Monday, 23 May 2016


Publishers Weekly has announced my new novel so I guess I can too :) Coming, most likely, in 2018.

May 16, 2016 - BECOMING BELLE by Nuala O'Connor
Fiction: General/Other
MISS EMILY author Nuala O'Connor's new historical novel BECOMING BELLE, pitched in the spirit of FROG MUSIC meets VANITY FAIR, which follows the unlikely love affair of Victorian London's premier dancer with a wealthy young aristocrat, and the lengths his family will go to in order to prevent the match, based on the true-life romance between Isabel Bilton and Viscount Dunlo, again to Tara Singh Carlson at Putnam, and to Helen Smith at Penguin Canada, by Grainne Fox at Fletcher & Company.

Tuesday, 17 May 2016


My story from The Long Gaze Back anthology is featured at Guernica magazine in NY. The story was inspired by the Kate and Anna McGarrigle song 'Jacques et Gilles'. Read it here.

Monday, 16 May 2016


The river Arno from Ponte S. Trinita
I got back yesterday from my trip to Florence for the inaugural Publishing Day run by Florence Writers, an English-language writing group based at St Mark's English Church on Via Maggio, one bridge down from the Ponte Vecchio. It was my first time in the city and I felt instantly comfortable there, the way you do in some places. I often think how you settle in a new place is to do with mood and I was relaxed arriving, so was instantly well disposed.

My gorgeous, enormous bedroom
Ponte Vecchio at dusk
I was met off the airport bus from Pisa by Mundy Walsh, an Irish writer, and admin of St Mark's, who organised the event. She brought me to the lovely apartment above the church that I was to share with another panelist for the weekend.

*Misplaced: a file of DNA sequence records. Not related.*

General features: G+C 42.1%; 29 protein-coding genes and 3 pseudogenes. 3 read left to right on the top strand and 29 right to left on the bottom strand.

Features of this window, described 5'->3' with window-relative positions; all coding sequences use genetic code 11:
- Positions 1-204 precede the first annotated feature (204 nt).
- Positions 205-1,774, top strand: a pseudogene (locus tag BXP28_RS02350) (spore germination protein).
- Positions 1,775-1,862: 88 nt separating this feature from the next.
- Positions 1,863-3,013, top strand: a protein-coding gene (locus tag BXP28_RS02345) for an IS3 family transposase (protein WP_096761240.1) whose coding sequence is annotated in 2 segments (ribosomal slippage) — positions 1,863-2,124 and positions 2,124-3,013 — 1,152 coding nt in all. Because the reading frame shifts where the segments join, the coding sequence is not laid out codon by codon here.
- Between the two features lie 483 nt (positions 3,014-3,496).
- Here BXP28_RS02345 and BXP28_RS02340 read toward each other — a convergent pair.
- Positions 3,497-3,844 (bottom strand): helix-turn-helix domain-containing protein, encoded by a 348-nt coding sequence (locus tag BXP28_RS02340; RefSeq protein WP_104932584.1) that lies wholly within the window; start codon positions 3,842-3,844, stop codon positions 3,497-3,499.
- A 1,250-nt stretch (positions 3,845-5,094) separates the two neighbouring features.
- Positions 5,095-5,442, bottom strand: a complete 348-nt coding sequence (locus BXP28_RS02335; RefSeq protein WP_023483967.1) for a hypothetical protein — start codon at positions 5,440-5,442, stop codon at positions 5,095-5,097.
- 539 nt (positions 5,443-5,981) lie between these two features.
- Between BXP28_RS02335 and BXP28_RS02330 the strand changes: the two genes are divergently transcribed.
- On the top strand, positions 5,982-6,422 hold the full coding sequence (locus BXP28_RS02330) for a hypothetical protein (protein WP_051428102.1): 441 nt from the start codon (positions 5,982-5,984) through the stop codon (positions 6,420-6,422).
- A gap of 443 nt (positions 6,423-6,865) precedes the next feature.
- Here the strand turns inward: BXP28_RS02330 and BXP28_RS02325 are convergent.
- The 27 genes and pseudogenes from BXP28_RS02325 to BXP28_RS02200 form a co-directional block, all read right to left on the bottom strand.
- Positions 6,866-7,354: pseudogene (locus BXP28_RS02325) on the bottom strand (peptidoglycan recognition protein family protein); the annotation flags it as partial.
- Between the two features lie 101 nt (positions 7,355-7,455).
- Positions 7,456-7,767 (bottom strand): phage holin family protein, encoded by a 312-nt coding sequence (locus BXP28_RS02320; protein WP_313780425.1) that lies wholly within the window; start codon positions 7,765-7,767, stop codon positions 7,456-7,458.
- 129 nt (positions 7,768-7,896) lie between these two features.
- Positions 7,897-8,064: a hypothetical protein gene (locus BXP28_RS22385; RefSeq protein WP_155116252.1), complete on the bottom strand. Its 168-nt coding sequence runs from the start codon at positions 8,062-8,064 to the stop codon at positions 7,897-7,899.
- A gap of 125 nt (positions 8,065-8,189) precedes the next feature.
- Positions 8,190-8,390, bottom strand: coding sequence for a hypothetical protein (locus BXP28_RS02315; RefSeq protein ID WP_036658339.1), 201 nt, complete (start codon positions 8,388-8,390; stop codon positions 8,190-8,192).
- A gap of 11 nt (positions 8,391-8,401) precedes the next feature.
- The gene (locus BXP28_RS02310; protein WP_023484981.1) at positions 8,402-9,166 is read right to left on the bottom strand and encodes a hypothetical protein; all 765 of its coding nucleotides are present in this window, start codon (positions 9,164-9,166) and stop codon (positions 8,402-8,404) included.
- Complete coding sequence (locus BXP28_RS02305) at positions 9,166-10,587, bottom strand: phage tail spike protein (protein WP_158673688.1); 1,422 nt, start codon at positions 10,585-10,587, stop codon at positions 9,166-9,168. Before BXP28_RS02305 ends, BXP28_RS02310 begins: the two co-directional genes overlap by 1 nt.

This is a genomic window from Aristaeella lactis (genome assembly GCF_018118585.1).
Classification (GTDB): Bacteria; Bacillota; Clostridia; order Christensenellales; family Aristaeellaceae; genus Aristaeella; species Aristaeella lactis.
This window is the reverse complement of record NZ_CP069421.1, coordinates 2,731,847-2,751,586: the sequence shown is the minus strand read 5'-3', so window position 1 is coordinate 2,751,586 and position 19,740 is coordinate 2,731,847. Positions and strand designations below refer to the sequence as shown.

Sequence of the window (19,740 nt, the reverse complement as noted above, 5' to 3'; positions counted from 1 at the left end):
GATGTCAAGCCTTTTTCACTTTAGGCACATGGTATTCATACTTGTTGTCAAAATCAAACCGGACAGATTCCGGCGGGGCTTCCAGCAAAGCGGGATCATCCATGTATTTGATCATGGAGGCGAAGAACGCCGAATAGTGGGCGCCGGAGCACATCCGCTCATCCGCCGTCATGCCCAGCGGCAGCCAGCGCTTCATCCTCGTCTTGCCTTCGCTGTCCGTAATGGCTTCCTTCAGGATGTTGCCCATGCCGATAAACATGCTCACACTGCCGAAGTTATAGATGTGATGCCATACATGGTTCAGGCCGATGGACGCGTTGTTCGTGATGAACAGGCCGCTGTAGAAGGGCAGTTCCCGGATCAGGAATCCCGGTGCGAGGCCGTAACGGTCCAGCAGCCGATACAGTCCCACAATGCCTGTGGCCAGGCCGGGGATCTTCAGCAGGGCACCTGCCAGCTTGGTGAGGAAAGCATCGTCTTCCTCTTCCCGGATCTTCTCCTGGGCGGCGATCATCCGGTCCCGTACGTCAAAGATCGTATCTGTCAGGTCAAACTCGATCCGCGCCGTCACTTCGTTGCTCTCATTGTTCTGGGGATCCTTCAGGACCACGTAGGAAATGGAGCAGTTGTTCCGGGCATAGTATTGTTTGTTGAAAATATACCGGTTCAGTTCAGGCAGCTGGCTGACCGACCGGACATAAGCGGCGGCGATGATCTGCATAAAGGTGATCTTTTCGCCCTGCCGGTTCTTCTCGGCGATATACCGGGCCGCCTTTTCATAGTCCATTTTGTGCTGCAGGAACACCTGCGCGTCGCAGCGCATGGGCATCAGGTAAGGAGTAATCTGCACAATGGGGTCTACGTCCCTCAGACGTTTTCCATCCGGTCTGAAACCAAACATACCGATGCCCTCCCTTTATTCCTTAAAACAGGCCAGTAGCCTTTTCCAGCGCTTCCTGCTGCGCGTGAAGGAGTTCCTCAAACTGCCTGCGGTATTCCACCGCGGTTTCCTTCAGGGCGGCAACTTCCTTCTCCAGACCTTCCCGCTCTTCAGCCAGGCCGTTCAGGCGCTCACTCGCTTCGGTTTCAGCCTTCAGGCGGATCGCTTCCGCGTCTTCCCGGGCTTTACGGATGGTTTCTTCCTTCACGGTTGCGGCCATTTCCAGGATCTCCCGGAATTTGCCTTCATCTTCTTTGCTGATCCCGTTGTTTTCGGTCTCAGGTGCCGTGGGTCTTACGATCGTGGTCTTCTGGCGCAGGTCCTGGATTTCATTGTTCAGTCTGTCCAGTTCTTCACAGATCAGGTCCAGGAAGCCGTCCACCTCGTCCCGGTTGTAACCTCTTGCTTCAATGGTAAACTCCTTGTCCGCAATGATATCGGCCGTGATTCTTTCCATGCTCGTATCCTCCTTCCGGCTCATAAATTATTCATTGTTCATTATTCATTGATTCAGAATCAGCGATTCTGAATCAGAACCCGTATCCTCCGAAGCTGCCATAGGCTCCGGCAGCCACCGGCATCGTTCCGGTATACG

I took my 30 year old copy of A Room With a View with me to read. It's a while since I've read it and probably ten years since I watched the film as I only had it on VHS but, oh, oh, oh, it was as fresh and fabulous as ever. I adore E.M. Forster's work and I enjoy this particular novel's reliance on coincidence and overlap, its swipes at snobbishness, and its glorification of art and love. (It wasn't Forster's fave of his books, he considered it 'thin'.) The book is vivid in my memory, so it was comforting to revisit, but I also found it really crisp and funny, as if I was coming at it for the first time. I started to very deliberately slow down my reading so that I would get to spend longer with Lucy, George, Mr Beebe et al. (I want to embark on a major Forster fest now.)

Botticelli's Birth of Venus
I had all day Friday to myself before Saturday's day-long event, so of course I was out and about first thing. I went to the Uffizi Gallery to see the Botticellis (in my novel Miss Emily, Emily Dickinson compares her beloved sis-in-law Susan to Venus on her scallop).

And I also got to see, for the first time, some brilliant Bronzinos. I particularly loved one of a jolly Medici baby and one of a serious young girl with a book.

Dante outside Santa Croce
Santa Croce
After that I went to Santa Croce (€8 to get in!!) as Lucy and the Emersons go there in A Room With a View, and it is vast, and many-tombed, and impressive. (But we shouldn't have to pay into churches.)

San Lorenzo market
Florence was busy, as you can imagine, and also wet - thunderstorms on and off all day. But I dodged a major one by having lunch in the San Lorenzo food market, and another by stopping for hazelnut gelato and what passes for tea on the continent (Lipton's, of course). All the shop and café workers were friendly and patient with my lack of Italian. Lovely, welcoming people.